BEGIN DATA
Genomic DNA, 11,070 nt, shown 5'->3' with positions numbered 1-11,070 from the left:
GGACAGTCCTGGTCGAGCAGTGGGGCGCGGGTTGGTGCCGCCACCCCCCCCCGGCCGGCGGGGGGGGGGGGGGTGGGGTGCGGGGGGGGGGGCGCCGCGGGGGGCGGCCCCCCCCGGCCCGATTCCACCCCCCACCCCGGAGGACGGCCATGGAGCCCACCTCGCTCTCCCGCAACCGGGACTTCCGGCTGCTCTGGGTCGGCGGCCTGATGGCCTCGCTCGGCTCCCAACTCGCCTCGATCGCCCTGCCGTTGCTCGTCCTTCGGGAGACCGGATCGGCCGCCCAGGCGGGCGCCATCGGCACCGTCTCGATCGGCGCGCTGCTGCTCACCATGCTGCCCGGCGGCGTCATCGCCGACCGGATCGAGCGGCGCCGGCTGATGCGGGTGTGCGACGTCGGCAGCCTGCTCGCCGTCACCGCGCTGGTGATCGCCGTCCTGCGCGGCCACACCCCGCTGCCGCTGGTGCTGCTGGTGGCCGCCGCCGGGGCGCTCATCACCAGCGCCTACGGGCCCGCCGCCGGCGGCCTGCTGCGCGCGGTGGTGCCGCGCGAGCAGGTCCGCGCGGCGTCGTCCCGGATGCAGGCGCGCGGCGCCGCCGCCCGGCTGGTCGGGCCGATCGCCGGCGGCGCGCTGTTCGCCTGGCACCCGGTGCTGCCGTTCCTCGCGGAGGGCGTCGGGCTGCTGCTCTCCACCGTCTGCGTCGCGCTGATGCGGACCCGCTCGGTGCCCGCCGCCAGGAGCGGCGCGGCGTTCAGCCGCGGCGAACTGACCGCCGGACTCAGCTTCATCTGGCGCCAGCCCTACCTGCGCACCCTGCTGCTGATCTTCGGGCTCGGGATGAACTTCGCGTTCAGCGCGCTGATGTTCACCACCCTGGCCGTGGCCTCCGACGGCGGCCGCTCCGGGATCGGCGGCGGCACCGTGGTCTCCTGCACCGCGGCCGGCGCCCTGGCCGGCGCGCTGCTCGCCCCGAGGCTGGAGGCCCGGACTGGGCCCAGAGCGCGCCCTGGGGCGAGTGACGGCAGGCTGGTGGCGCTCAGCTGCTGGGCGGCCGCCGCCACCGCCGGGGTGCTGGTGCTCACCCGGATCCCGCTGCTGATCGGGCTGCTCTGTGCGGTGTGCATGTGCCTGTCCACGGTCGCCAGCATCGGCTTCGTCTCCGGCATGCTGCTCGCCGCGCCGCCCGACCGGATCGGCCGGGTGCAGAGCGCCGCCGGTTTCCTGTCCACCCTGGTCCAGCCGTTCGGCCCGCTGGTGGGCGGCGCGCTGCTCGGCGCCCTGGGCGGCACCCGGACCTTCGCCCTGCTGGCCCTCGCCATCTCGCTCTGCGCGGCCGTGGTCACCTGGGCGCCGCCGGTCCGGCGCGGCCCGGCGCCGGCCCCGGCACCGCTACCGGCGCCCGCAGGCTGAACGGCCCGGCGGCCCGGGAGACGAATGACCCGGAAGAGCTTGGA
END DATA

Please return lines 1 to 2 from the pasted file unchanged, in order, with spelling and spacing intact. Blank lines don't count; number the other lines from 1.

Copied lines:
Genomic DNA, 11,070 nt, shown 5'->3' with positions numbered 1-11,070 from the left:
GGACAGTCCTGGTCGAGCAGTGGGGCGCGGGTTGGTGCCGCCACCCCCCCCCGGCCGGCGGGGGGGGGGGGGGTGGGGTGCGGGGGGGGGGGCGCCGCGGGGGGCGGCCCCCCCCGGCCCGATTCCACCCCCCACCCCGGAGGACGGCCATGGAGCCCACCTCGCTCTCCCGCAACCGGGACTTCCGGCTGCTCTGGGTCGGCGGCCTGATGGCCTCGCTCGGCTCCCAACTCGCCTCGATCGCCCTGCCGTTGCTCGTCCTTCGGGAGACCGGATCGGCCGCCCAGGCGGGCGCCATCGGCACCGTCTCGATCGGCGCGCTGCTGCTCACCATGCTGCCCGGCGGCGTCATCGCCGACCGGATCGAGCGGCGCCGGCTGATGCGGGTGTGCGACGTCGGCAGCCTGCTCGCCGTCACCGCGCTGGTGATCGCCGTCCTGCGCGGCCACACCCCGCTGCCGCTGGTGCTGCTGGTGGCCGCCGCCGGGGCGCTCATCACCAGCGCCTACGGGCCCGCCGCCGGCGGCCTGCTGCGCGCGGTGGTGCCGCGCGAGCAGGTCCGCGCGGCGTCGTCCCGGATGCAGGCGCGCGGCGCCGCCGCCCGGCTGGTCGGGCCGATCGCCGGCGGCGCGCTGTTCGCCTGGCACCCGGTGCTGCCGTTCCTCGCGGAGGGCGTCGGGCTGCTGCTCTCCACCGTCTGCGTCGCGCTGATGCGGACCCGCTCGGTGCCCGCCGCCAGGAGCGGCGCGGCGTTCAGCCGCGGCGAACTGACCGCCGGACTCAGCTTCATCTGGCGCCAGCCCTACCTGCGCACCCTGCTGCTGATCTTCGGGCTCGGGATGAACTTCGCGTTCAGCGCGCTGATGTTCACCACCCTGGCCGTGGCCTCCGACGGCGGCCGCTCCGGGATCGGCGGCGGCACCGTGGTCTCCTGCACCGCGGCCGGCGCCCTGGCCGGCGCGCTGCTCGCCCCGAGGCTGGAGGCCCGGACTGGGCCCAGAGCGCGCCCTGGGGCGAGTGACGGCAGGCTGGTGGCGCTCAGCTGCTGGGCGGCCGCCGCCACCGCCGGGGTGCTGGTGCTCACCCGGATCCCGCTGCTGATCGGGCTGCTCTGTGCGGTGTGCATGTGCCTGTCCACGGTCGCCAGCATCGGCTTCGTCTCCGGCATGCTGCTCGCCGCGCCGCCCGACCGGATCGGCCGGGTGCAGAGCGCCGCCGGTTTCCTGTCCACCCTGGTCCAGCCGTTCGGCCCGCTGGTGGGCGGCGCGCTGCTCGGCGCCCTGGGCGGCACCCGGACCTTCGCCCTGCTGGCCCTCGCCATCTCGCTCTGCGCGGCCGTGGTCACCTGGGCGCCGCCGGTCCGGCGCGGCCCGGCGCCGGCCCCGGCACCGCTACCGGCGCCCGCAGGCTGAACGGCCCGGCGGCCCGGGAGACGAATGACCCGGAAGAGCTTGGA